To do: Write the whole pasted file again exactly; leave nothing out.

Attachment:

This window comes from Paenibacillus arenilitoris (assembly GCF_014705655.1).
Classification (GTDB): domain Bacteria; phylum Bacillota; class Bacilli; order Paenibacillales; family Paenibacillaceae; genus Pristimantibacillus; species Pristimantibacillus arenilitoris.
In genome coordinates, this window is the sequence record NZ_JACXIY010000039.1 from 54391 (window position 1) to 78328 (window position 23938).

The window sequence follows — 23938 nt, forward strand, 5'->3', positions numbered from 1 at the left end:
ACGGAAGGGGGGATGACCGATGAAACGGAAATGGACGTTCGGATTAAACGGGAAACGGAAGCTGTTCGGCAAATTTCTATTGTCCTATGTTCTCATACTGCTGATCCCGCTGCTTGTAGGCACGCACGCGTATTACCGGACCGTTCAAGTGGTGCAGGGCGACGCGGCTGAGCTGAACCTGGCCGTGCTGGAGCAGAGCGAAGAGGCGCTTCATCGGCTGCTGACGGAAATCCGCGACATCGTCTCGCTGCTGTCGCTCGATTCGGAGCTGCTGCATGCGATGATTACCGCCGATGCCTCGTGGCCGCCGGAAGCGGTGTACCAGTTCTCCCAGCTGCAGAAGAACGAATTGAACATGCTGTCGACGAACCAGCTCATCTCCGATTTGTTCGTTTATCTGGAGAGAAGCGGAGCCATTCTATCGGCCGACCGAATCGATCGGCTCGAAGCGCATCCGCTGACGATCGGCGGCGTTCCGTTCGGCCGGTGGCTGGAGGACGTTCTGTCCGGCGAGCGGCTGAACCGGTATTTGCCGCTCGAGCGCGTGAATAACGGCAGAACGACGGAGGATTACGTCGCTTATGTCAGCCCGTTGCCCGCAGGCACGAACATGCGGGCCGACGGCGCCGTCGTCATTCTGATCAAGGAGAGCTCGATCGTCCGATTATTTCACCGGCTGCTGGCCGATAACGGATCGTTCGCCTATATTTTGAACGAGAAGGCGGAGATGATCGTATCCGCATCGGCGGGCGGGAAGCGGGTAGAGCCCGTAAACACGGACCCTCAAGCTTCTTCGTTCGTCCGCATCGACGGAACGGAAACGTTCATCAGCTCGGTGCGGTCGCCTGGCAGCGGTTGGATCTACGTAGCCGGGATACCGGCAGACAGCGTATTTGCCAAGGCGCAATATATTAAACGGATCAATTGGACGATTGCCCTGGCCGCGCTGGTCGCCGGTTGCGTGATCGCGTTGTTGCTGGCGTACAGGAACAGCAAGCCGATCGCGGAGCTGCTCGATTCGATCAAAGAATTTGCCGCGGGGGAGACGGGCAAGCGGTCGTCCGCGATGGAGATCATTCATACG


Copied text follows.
This window comes from Paenibacillus arenilitoris (assembly GCF_014705655.1).
Classification (GTDB): domain Bacteria; phylum Bacillota; class Bacilli; order Paenibacillales; family Paenibacillaceae; genus Pristimantibacillus; species Pristimantibacillus arenilitoris.
In genome coordinates, this window is the sequence record NZ_JACXIY010000039.1 from 54391 (window position 1) to 78328 (window position 23938).

The window sequence follows — 23938 nt, forward strand, 5'->3', positions numbered from 1 at the left end:
ACGGAAGGGGGGATGACCGATGAAACGGAAATGGACGTTCGGATTAAACGGGAAACGGAAGCTGTTCGGCAAATTTCTATTGTCCTATGTTCTCATACTGCTGATCCCGCTGCTTGTAGGCACGCACGCGTATTACCGGACCGTTCAAGTGGTGCAGGGCGACGCGGCTGAGCTGAACCTGGCCGTGCTGGAGCAGAGCGAAGAGGCGCTTCATCGGCTGCTGACGGAAATCCGCGACATCGTCTCGCTGCTGTCGCTCGATTCGGAGCTGCTGCATGCGATGATTACCGCCGATGCCTCGTGGCCGCCGGAAGCGGTGTACCAGTTCTCCCAGCTGCAGAAGAACGAATTGAACATGCTGTCGACGAACCAGCTCATCTCCGATTTGTTCGTTTATCTGGAGAGAAGCGGAGCCATTCTATCGGCCGACCGAATCGATCGGCTCGAAGCGCATCCGCTGACGATCGGCGGCGTTCCGTTCGGCCGGTGGCTGGAGGACGTTCTGTCCGGCGAGCGGCTGAACCGGTATTTGCCGCTCGAGCGCGTGAATAACGGCAGAACGACGGAGGATTACGTCGCTTATGTCAGCCCGTTGCCCGCAGGCACGAACATGCGGGCCGACGGCGCCGTCGTCATTCTGATCAAGGAGAGCTCGATCGTCCGATTATTTCACCGGCTGCTGGCCGATAACGGATCGTTCGCCTATATTTTGAACGAGAAGGCGGAGATGATCGTATCCGCATCGGCGGGCGGGAAGCGGGTAGAGCCCGTAAACACGGACCCTCAAGCTTCTTCGTTCGTCCGCATCGACGGAACGGAAACGTTCATCAGCTCGGTGCGGTCGCCTGGCAGCGGTTGGATCTACGTAGCCGGGATACCGGCAGACAGCGTATTTGCCAAGGCGCAATATATTAAACGGATCAATTGGACGATTGCCCTGGCCGCGCTGGTCGCCGGTTGCGTGATCGCGTTGTTGCTGGCGTACAGGAACAGCAAGCCGATCGCGGAGCTGCTCGATTCGATCAAAGAATTTGCCGCGGGGGAGACGGGCAAGCGGTCGTCCGCGATGGAGATCATTCATACG